Recreational Marijuana

Alexa Ard

Recreational marijuana will soon be legal in the state of Nevada. Reno Public Radio’s Noah Glick reports.

54 percent of Nevadans voted to approve Question 2, which makes it legal for those 21 years of age or older to possess, cultivate and use marijuana.

In addition, a 15 percent excise tax will be levied on wholesale marijuana sales, which will be used to pay for additional regulators and law enforcement, with the rest going to the State Distributive School Account.

Mark / CC BY-SA 2.0

Medical marijuana dispensaries have been popping up across Nevada. Those businesses are eagerly waiting to see if the ballot initiative to legalize recreational pot will pass in the state this election. 

Our contributor Brook Bentley of the Northern Nevada Business Weekly has been covering the medical cannabis industry and shared what she’s been hearing with our news director Michelle Billman.

Alexa Ard

Nevada voters will soon decide if they want to approve recreational marijuana in the state. A nonpartisan think tank called the Kenny Guinn Center for Policy Priorities has researched the arguments for and against the measure, providing a detailed fact sheet on the ballot initiative. Our reporter Bob Conrad spoke to Executive Director Nancy Brune to learn more.

Nevadans are weighing in on whether to legalize recreational marijuana. If that happens, where will the revenues go?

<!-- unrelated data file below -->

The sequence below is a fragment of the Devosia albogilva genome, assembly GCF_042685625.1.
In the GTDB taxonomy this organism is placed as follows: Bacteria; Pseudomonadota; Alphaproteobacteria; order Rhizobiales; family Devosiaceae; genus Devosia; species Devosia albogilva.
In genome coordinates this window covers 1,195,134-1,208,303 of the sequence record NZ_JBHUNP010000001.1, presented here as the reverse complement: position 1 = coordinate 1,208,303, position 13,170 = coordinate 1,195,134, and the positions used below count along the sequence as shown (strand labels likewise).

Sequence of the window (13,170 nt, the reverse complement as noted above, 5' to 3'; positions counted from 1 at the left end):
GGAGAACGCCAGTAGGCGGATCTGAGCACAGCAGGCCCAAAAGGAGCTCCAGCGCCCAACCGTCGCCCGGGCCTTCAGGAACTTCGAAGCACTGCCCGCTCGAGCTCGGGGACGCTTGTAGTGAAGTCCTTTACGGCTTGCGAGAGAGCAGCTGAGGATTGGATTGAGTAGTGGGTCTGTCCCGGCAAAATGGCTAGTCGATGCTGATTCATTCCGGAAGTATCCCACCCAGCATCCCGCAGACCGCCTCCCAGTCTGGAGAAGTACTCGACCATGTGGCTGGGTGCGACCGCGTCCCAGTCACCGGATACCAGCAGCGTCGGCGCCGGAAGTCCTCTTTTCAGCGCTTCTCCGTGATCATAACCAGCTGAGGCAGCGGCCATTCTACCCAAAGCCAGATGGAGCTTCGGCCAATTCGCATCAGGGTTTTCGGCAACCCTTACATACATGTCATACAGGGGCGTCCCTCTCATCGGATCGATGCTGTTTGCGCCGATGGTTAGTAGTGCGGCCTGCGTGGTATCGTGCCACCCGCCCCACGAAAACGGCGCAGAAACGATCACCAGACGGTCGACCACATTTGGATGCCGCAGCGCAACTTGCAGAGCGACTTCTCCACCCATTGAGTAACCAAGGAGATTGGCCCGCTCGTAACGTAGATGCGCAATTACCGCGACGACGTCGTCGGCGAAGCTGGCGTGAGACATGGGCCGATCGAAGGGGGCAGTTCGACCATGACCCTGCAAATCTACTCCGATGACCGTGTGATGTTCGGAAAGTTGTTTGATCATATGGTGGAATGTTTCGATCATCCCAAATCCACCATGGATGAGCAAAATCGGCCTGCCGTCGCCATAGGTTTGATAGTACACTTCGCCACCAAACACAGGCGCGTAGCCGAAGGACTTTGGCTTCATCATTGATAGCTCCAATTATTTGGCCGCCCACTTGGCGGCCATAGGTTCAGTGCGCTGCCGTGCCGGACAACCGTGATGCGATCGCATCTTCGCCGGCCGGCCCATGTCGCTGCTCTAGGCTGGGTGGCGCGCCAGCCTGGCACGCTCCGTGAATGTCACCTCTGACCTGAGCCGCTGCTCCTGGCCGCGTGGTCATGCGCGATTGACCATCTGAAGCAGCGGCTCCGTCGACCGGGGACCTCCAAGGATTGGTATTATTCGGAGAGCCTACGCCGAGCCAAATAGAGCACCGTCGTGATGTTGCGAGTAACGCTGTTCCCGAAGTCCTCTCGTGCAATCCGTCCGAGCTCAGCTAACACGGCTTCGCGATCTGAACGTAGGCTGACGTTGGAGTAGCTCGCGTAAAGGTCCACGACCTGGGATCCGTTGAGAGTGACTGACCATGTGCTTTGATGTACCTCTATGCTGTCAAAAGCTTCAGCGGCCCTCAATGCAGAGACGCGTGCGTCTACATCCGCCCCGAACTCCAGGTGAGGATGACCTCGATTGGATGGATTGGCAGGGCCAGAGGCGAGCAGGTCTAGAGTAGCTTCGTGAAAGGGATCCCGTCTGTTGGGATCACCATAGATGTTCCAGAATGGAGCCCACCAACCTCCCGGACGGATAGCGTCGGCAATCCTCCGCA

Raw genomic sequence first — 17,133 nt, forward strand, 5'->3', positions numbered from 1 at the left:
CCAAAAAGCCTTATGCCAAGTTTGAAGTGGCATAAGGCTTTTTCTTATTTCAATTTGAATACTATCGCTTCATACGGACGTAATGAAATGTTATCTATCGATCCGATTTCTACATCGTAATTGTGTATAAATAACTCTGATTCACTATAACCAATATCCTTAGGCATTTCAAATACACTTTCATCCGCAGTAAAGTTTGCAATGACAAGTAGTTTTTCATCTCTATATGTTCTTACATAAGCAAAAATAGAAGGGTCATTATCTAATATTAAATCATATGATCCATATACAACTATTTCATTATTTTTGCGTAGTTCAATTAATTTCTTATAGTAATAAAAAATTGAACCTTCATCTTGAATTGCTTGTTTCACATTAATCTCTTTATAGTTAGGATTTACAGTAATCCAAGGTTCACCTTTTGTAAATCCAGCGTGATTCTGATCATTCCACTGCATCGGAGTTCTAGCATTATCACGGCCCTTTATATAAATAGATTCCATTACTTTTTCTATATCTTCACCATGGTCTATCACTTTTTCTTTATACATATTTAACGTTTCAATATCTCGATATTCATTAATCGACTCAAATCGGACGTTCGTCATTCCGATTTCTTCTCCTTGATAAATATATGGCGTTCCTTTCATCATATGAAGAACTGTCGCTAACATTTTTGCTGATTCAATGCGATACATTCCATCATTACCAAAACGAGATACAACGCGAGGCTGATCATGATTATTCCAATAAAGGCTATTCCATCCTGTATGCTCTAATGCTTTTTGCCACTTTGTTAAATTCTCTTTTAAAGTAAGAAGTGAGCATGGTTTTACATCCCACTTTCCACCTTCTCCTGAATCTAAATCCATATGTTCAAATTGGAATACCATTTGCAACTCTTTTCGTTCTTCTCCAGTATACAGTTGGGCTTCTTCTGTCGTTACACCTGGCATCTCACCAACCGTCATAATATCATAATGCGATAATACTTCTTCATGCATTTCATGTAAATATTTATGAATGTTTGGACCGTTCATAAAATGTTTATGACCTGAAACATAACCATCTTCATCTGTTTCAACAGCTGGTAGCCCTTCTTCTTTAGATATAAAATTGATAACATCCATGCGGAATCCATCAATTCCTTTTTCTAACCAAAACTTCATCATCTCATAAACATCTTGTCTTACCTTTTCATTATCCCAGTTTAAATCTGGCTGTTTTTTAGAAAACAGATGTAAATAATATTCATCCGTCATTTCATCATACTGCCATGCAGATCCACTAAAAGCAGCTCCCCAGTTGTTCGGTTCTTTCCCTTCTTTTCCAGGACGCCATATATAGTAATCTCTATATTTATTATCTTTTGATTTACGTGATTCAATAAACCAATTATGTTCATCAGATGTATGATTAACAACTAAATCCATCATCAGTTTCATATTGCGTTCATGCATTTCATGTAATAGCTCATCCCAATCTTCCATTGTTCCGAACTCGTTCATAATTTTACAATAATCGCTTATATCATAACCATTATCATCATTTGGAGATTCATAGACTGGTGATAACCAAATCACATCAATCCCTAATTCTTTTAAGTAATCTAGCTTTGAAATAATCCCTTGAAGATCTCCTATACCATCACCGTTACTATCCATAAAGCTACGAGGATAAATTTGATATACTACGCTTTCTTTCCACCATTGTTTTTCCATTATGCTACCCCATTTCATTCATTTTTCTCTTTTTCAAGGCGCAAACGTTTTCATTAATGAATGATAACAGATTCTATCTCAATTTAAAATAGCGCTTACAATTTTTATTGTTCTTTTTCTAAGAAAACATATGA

California To Vote Again On Recreational Weed

Jul 4, 2016
Wikimedia Commons

California will vote on whether to legalize recreational marijuana come November. Our California-based reporter Amy Westervelt has that story.

Paige Filler / CC BY-SA 2.0

This fall, Nevada residents will vote on whether or not to allow marijuana for recreational use, and Wednesday, the University of Nevada School of Medicine is hosting a Marijuana Summit. But as Reno Public Radio’s Noah Glick reports, the conference has drawn some criticism.

The summit, which is being billed as a marijuana education event, does not include speakers who support marijuana legalization and is being funded with a federal grant.

The head of a northern Nevada civil rights group says the incoming state Legislature should legalize marijuana for recreational use instead of leaving the question up to voters in November 2016.

In September, Jeffrey Blanck, president of the Reno/Sparks chapter of the NAACP, sent a letter to legislators that highlighted an ACLU study finding blacks are more likely than whites to face arrest and prosecution for marijuana possession.